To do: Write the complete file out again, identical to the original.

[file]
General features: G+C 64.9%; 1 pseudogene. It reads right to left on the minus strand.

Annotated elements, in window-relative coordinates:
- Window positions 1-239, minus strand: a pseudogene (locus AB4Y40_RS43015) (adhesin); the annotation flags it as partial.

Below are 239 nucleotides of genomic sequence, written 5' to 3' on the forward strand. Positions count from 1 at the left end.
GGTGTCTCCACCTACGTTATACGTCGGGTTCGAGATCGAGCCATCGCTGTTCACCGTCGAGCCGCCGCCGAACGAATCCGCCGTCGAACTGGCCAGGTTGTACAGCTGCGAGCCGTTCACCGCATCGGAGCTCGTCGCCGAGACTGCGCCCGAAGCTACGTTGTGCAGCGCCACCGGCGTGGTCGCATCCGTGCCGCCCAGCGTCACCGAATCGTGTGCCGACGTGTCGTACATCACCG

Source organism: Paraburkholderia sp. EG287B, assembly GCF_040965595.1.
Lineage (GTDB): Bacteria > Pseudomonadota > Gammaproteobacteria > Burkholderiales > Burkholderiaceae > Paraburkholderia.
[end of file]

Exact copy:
General features: G+C 64.9%; 1 pseudogene. It reads right to left on the minus strand.

Annotated elements, in window-relative coordinates:
- Window positions 1-239, minus strand: a pseudogene (locus AB4Y40_RS43015) (adhesin); the annotation flags it as partial.

Below are 239 nucleotides of genomic sequence, written 5' to 3' on the forward strand. Positions count from 1 at the left end.
GGTGTCTCCACCTACGTTATACGTCGGGTTCGAGATCGAGCCATCGCTGTTCACCGTCGAGCCGCCGCCGAACGAATCCGCCGTCGAACTGGCCAGGTTGTACAGCTGCGAGCCGTTCACCGCATCGGAGCTCGTCGCCGAGACTGCGCCCGAAGCTACGTTGTGCAGCGCCACCGGCGTGGTCGCATCCGTGCCGCCCAGCGTCACCGAATCGTGTGCCGACGTGTCGTACATCACCG

Source organism: Paraburkholderia sp. EG287B, assembly GCF_040965595.1.
Lineage (GTDB): Bacteria > Pseudomonadota > Gammaproteobacteria > Burkholderiales > Burkholderiaceae > Paraburkholderia.